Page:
From school to independence
Personal finance is not taught at school or university – much of what we learn comes from our parents. Below are some of the basics every teenager should learn BEFORE they start earning money. They are:
  1. Create a budget
    As a rule of thumb you should divide take home pay into 50% to essentials, 30% to lifestyle and 20% to savings.
  2. Avoid ‘dumb’ debt
    Credit cards can lead to financial disaster – it pays to be disciplined about use and repayments.
  3. Look after your credit rating
    Poor financial habits COULD impact your ability to qualify for a home loan in the future.
  4. Talk about superannuation
    Ensure your kids know about the role super will play in their future. It should be a focus from their 20s – not their 40s.

Bargaining power: How to negotiate your purchase price

No one wants to feel like they’ve been taken for a ride, so when you’ve found the right property, how do you get it for the right price? Here are some things to consider when it comes to purchasing negotiations.

Do your homework
Property prices are influenced both by demand and how much other potential buyers are willing to pay. Before you make an offer, research similar properties that have sold recently in the same area. Also consider organising a pre-purchase building report, as any issues with the building may give you leverage to negotiate a lower price.

Investigate the seller’s motivations
It pays to investigate the seller’s circumstances. The more you know, the more negotiating power you will have. Ask questions such as:

  • “Why is the current owner selling?”
  • “Have there been any offers?”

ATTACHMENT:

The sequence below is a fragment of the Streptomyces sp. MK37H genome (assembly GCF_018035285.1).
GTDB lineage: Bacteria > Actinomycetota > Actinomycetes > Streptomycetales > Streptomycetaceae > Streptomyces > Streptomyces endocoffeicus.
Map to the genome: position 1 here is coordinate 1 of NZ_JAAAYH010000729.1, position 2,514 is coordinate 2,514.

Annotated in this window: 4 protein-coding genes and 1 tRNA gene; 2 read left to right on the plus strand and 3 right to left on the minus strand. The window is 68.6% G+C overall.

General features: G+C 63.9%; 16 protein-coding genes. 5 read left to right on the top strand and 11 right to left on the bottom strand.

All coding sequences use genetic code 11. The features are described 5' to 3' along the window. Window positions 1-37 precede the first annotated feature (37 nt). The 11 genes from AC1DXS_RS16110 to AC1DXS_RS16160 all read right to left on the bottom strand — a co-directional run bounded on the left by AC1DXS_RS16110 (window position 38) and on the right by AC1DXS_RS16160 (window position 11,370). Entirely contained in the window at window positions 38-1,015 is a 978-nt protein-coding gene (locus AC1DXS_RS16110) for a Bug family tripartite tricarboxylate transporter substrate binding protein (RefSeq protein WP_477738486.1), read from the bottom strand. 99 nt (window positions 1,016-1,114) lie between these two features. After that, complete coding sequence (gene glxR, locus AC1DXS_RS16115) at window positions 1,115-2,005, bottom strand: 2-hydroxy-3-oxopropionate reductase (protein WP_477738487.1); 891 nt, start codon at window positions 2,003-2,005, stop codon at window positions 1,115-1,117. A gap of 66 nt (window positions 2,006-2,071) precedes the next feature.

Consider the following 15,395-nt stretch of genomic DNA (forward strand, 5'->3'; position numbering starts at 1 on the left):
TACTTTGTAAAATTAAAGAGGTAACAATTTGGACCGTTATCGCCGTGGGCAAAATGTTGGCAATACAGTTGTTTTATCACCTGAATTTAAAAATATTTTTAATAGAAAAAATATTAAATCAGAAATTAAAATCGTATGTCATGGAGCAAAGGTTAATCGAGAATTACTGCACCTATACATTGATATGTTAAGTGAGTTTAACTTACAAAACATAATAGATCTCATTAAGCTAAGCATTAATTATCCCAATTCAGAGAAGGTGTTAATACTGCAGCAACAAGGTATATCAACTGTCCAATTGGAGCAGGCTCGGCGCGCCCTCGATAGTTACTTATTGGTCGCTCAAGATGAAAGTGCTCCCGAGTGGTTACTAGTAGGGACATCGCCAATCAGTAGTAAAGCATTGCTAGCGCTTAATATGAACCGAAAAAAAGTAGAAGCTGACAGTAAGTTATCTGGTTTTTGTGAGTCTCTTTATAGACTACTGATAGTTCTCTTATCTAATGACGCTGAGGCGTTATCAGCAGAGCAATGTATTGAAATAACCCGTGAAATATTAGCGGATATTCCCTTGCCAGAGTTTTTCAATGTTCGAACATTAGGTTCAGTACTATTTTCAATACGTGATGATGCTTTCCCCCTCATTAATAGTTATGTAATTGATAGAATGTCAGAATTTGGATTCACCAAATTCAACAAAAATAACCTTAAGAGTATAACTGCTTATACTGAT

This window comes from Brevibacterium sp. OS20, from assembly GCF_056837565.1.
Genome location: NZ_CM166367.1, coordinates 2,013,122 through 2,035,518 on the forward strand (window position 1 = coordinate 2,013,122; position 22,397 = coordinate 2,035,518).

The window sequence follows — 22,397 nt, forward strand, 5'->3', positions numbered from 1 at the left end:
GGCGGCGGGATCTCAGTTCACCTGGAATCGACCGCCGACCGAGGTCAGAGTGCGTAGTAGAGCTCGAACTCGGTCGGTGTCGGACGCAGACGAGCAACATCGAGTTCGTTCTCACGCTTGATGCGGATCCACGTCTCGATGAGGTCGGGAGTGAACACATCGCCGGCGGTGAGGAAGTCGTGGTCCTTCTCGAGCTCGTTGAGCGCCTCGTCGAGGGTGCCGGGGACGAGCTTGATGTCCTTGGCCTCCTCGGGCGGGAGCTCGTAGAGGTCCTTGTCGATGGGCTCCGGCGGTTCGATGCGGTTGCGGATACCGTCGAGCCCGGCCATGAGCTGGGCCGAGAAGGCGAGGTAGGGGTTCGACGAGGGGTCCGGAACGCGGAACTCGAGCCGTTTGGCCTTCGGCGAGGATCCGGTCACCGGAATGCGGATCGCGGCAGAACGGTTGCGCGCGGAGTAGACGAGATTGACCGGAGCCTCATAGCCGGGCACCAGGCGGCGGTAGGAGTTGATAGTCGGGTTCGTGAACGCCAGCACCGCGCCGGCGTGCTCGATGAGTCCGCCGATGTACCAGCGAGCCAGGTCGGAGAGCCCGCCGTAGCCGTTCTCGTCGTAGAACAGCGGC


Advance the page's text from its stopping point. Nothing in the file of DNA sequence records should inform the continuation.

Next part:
• “How long has the property been on the market?”

Keep your cool
Play your cards close to your chest and don’t reveal your position. This includes keeping the maximum amount you’re willing and able to spend confidential. Otherwise, the agent may try to push you closer to your maximum, even if your current offer is a fair one.

If you’re serious about the property, it might be worth making an offer slightly above estimated market value, as long as it is still within your means. But don’t risk significantly overpaying just because you’ve become attached. New properties are being listed all the time, so something else will always come along – and it might even be better.

Most importantly, try to keep your emotions separate from your negotiations. Don’t let competitiveness or fear of losing the property push you past your limit.

Counting for Life program update!

Just a quick update on the Learning Links Counting for Life program that we sponsoring!

The children have thoroughly enjoyed the first two learning sessions and really look forward to seeing their Counting Buddies each week. They love the one on one attention and getting help with their math. They are particularly enjoying a game called ‘Space’ and like writing the book provided. Children are describing the program as fun and exciting!

Here is a photo of one of the completed sheets by a participating child.

Stay tuned for our next update in a fortnight!

Melanie and the team at Indigo Finance.